Skin Care Beyond the Basics – Part I
Updated: Mar 10
Let’s talk about the basics of skin knowledge.
Normal skin surface PH is between 4 and 6.5 in healthy people, though it varies among the different areas of the skin. The skin is also protected from bacteria and fungal infections and surface contaminants by the acid mantle. The acid mantle is a thin, film-like barrier on the outermost layer of the skin. The acid mantle contains lactic acid, amino acids from sweat, free fatty acids from sebum (an oily substance secreted by sebaceous glands via the hair follicles), and amino acids and pyrrolidine carboxylic acid from the cornification process of skin. Cleansing the skin with alkaline soaps or detergents can disturb the acid mantle.
Our skin is the largest organ of the body and acts as a barrier against the environment, pathogens, and dehydration.
The skin has seven functions:
Skin is also composed of two main layers: the epidermis (outer layer) and the dermis (inner layer and the thickest)
The Epidermis is divided into five layers of cells
Stratum corneum – this layer is composed of dead keratinized cells
Stratum lucidum – clear layer, this layer is found in areas where the epidermis is thicker
Stratum granulosum – this layer is composed of 1-5 sub layers and is believed to help with keratin formation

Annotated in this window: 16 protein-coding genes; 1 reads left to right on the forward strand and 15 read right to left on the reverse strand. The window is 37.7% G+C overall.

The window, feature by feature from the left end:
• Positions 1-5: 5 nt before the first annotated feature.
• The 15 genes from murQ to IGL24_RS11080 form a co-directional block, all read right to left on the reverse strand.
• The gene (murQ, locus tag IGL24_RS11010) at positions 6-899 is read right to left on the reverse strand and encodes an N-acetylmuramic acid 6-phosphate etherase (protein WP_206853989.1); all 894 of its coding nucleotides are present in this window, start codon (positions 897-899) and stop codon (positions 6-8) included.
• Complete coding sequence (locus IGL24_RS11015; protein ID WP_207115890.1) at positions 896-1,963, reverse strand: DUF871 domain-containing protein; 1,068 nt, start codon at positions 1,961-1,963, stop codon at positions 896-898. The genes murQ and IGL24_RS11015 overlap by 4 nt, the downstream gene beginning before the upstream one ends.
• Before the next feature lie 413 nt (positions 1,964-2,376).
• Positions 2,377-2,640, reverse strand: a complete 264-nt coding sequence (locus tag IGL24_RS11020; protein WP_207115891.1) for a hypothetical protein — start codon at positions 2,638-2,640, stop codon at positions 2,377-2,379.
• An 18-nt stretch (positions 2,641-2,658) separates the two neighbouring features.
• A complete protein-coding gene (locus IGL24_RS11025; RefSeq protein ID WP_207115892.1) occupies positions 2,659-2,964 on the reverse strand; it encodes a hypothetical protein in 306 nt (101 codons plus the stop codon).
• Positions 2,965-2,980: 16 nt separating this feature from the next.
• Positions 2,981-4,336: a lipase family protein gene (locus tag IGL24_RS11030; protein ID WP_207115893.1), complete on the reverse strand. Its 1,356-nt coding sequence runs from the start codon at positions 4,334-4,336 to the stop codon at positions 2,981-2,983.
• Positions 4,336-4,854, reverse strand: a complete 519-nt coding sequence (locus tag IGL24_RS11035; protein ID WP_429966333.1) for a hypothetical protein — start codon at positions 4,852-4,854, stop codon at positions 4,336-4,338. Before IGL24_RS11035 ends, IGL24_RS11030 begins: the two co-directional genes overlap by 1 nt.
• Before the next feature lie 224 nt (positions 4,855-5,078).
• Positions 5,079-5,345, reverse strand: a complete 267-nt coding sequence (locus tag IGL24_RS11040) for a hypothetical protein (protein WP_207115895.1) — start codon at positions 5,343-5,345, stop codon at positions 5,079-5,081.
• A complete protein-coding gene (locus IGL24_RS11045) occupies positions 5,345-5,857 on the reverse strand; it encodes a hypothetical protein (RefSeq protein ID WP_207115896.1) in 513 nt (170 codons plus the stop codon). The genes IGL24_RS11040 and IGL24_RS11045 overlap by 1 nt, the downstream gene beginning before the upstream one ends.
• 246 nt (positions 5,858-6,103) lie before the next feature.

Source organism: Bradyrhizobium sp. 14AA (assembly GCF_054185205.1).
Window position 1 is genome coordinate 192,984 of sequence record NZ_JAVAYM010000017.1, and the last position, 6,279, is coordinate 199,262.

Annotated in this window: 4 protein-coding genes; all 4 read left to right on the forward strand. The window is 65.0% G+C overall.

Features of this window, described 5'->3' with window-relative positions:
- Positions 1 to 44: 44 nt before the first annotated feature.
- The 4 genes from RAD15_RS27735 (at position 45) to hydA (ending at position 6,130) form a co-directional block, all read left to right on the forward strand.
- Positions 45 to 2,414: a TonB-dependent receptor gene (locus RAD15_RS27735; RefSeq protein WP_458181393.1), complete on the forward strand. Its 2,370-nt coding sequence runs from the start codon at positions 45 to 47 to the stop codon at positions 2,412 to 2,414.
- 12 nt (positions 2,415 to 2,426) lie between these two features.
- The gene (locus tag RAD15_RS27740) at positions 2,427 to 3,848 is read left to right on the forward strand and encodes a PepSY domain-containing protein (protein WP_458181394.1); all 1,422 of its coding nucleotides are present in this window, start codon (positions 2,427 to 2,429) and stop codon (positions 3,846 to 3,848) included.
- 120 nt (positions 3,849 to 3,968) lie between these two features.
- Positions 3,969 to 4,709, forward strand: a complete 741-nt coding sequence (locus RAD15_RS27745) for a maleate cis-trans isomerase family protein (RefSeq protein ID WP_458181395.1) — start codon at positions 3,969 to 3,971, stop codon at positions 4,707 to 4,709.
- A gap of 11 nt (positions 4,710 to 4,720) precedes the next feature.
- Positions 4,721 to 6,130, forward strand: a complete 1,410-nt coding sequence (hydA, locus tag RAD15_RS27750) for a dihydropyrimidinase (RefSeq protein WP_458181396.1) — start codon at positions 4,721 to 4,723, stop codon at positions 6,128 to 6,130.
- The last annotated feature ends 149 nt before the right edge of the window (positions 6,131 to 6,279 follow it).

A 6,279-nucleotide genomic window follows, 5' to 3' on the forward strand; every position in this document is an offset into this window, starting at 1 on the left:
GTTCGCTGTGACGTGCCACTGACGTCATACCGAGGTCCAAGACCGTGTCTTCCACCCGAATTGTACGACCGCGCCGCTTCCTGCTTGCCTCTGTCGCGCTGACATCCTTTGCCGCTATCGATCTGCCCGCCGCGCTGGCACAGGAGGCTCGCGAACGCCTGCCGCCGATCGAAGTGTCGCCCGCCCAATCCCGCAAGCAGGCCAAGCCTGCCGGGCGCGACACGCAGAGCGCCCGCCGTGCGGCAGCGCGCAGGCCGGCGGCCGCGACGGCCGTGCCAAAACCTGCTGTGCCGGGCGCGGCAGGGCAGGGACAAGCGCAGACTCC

Stratum spinosum – this layer is the “prickly layer” stabilizes support to the skin
Stratum germinative or basal – the deepest layer which determines skin color and protects the sensitive dermis from UV light.
The Dermis is the thickest layer of the skin. The dermis anchors the skin to the body and contains sweat glands, hair follicles, nerves, and blood vessels. It also contains the sebaceous glands, which secrete sebum and lubricate the skin. The major proteins found in the dermis are collagen and elastin. Collagen gives skin its tensile strength, while elastin provides the skin with elastic recoil. This characteristic prevents the skin from being permanently reshaped. The dermis is divided into two areas: the papillary dermis, which contains capillaries for blood flow, and the reticular layer, which is compromised of thick collagen fibers. The dermis also contains the receptors that sense pain and pressure.
Beneath the dermis lies subcutaneous tissue, which attaches the skin to the underlying structures. Subcutaneous tissue contains fat, connective tissue, blood vessels, lymphatics, and nerve endings.
Stay tuned for next weeks Skincare Beyond the Basics – Part II
We will be talking about Collagen & Elastin!!